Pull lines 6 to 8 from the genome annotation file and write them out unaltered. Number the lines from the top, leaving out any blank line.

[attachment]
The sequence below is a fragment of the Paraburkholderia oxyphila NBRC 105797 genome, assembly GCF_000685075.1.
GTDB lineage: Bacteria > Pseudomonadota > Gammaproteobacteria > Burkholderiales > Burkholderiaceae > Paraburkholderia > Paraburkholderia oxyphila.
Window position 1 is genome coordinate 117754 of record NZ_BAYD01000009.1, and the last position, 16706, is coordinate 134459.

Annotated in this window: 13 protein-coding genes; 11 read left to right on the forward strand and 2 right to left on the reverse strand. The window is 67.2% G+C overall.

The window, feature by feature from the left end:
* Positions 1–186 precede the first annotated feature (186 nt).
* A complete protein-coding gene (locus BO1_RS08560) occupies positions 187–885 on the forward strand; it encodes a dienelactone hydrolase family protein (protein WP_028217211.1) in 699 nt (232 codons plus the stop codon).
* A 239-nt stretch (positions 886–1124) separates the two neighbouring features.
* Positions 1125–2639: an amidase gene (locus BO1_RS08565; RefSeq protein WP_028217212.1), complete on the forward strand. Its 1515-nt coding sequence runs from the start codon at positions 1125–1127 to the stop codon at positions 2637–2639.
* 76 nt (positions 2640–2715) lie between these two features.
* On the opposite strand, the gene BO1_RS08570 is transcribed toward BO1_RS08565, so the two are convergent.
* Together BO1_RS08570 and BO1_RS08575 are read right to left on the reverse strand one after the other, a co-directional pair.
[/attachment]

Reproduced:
* Positions 1–186 precede the first annotated feature (186 nt).
* A complete protein-coding gene (locus BO1_RS08560) occupies positions 187–885 on the forward strand; it encodes a dienelactone hydrolase family protein (protein WP_028217211.1) in 699 nt (232 codons plus the stop codon).
* A 239-nt stretch (positions 886–1124) separates the two neighbouring features.